[Header image courtesy Warner Bros. Animation]
LEGO DC Comics Super Heroes — Justice League: Cosmic Clash, written by Jim Krieg, directed by Rick Morales. Copyright 2016.
Going into a LEGO animated film, I knew that I am so not the target audience for it. But at the same time, the LEGO video games are one of my many ‘guilty pleasures’, and it’s the little cut videos in between the actions that make it so enjoyable. So, I was hoping that this would be more of the same.
I was not disappointed.
The movie starts out with the ‘villain’ Brainiac (Phil LaMarr). I put villain in quotes because he’s not really a bad guy per se — he’s a super computer who’s original programming was set to collect data on the various planets in the universe. But thanks to a glitch in the system, it’s gone a bit overboard, and he’s now the stereotype of an intense toy collector: he needs to collect all the planets, scanning them and then shrinking them into a size that fits into a glass jar to keep them in ‘mint condition’. As a fan married to a Star Wars toy collector, I loved the portrayal of someone who is just a little too much into being a collector.
There’s a bit of a problem, and one of his planets gets damaged. If only he could find a planet that would fit there instead, one that starts with E-A.
Meanwhile, back on Earth, Batman (Troy Baker) is returning to Justice League headquarters, monologuing about how he was a little nervous about joining the team, but is now glad he’s a member of such a professional group of superheroes. Cut to the rest of them playing hide and seek, with Superman (Nolan North) ‘it’. There’s a bit of conversation where it turns out the rest of the league think Batman is a good co-worker, but not necessarily a friend.
Brainiac, realizing that Earth has a ‘firewall’ (aka the Justice League), decides to deal with them in the only way he knows how — splitting them up in time. Batman, with the help of The Flash (James Arnold Taylor) and Cyborg (Khary Payton), builds a Cosmic Treadmill, and go in search of the other three. Wonder Woman (Grey Griffin) is stuck in 10,000 BC (with dinosaurs); Green Lantern (Josh Keaton) is in 1741 (on a pirate ship, of course); and Superman is actually in the future, taken there by Brainiac in the time travel trope of beating Batman there.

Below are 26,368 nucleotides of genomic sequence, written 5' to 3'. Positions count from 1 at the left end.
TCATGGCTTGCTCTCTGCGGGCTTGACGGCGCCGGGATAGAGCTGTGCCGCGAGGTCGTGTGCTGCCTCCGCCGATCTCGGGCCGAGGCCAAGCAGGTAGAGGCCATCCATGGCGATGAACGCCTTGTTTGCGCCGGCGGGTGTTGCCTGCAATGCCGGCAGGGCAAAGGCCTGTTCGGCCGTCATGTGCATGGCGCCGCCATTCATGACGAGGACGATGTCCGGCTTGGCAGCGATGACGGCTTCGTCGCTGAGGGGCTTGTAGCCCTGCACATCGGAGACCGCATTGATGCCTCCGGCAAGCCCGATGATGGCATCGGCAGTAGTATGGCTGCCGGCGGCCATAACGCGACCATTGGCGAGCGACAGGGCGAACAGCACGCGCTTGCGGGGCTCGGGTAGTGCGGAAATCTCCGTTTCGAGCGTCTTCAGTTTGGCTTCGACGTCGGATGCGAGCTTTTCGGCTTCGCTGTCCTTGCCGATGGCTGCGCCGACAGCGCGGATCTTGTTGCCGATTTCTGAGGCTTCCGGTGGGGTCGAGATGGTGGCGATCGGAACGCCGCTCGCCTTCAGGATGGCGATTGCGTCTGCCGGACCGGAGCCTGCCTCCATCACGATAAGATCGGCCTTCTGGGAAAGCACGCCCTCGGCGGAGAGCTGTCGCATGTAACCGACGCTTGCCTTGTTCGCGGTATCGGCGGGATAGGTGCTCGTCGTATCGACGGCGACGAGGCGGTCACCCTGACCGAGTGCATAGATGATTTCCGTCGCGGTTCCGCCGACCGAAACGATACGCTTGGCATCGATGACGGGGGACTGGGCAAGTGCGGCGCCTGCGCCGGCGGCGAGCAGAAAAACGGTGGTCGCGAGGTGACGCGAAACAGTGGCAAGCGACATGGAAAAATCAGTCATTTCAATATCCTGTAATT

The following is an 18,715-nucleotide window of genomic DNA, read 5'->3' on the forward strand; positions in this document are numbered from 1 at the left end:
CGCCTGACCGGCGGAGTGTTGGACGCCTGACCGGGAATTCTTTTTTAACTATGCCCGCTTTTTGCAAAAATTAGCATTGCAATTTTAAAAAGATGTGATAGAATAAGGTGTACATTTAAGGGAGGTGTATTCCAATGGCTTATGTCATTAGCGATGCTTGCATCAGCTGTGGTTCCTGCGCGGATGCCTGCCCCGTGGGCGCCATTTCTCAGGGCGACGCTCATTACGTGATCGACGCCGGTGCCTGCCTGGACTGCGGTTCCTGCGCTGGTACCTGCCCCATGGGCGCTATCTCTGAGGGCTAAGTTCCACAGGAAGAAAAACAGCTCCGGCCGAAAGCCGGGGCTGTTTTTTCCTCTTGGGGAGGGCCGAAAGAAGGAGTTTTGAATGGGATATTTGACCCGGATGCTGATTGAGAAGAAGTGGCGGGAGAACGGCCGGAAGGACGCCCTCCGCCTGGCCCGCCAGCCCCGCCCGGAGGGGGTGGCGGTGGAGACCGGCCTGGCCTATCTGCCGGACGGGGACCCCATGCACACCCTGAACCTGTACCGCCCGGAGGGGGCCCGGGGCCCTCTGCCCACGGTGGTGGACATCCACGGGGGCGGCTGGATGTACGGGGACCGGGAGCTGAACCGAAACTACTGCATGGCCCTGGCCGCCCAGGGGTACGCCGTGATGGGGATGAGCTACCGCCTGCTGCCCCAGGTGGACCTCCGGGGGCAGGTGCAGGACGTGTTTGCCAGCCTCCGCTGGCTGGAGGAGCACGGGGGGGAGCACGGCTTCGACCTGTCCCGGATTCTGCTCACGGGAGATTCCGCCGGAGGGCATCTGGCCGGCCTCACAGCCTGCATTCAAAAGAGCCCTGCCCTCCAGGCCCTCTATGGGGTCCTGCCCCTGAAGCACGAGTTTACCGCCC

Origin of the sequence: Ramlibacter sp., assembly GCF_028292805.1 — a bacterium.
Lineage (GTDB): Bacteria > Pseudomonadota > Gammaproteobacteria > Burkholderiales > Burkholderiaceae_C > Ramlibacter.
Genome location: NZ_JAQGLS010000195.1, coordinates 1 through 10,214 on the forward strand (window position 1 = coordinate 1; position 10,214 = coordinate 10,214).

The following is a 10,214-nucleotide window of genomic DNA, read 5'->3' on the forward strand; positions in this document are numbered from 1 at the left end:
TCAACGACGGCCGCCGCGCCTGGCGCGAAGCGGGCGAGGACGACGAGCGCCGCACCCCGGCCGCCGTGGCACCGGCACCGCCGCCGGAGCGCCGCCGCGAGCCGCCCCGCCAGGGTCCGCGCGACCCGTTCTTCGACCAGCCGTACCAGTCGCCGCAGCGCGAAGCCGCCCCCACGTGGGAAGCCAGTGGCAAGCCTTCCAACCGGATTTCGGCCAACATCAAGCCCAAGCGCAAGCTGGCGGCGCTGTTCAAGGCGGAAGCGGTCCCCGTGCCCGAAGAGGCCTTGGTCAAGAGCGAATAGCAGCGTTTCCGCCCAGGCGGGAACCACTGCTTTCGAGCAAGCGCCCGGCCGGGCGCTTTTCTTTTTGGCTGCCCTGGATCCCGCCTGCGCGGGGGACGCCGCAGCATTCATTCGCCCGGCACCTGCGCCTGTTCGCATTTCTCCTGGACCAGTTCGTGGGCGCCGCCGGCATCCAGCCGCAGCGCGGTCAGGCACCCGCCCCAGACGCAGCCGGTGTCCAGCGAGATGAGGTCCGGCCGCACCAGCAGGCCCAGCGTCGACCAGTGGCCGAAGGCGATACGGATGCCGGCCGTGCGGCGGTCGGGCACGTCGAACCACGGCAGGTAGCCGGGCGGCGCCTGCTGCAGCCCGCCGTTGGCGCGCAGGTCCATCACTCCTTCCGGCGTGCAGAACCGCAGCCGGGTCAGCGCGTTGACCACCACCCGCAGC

Through the plot, the team realize that Batman is actually a friend — just a more … serious friend – and Batman realizes that it’s okay to loosen up every once in a while.
The reason I love the LEGO video games is the humor: the team at LEGO seem to be willing to poke fun at themselves and at the franchises they’re incorporating, and never take themselves (or the plot, or the characters, or … well, you get the idea) seriously. This movie is definitely a great example of this. We’ve got jokes about the different ‘tops’ LEGO figures use, with Batman using a Bat caveman outfit, a Bat Pirate outfit (he goes by the name Bat Beard!), and so on. We’ve got references to SnapChat, toys as collections, a musical number (technically a duet, as it’s Superman as he’s ‘integrated’ with Brainiac) that’s worth the price of admission alone, and — of course, since we have The Flash — a literal running gag.
There is nothing serious about this movie — except the moral, which is friendship needs to be flexible based on who you’re friends with, and that life doesn’t have to be serious all the time. A great lesson that always needs a repeat.
LEGO DC Comics Super Heroes: Justice League: Cosmic Clash is currently available to purchase on VOD sites, and will be available on DVD March 1. If you like tongue in cheek humor and are even only vaguely aware of the DC Universe, I heartily recommend it.
We’ll also be posting an audio piece of the red carpet, where I interviewed several of the cast and crew. Comment on this review by March 1 to win a free autographed poster as well!
You can see more of Angie’s work (and her social media connections) over at her website.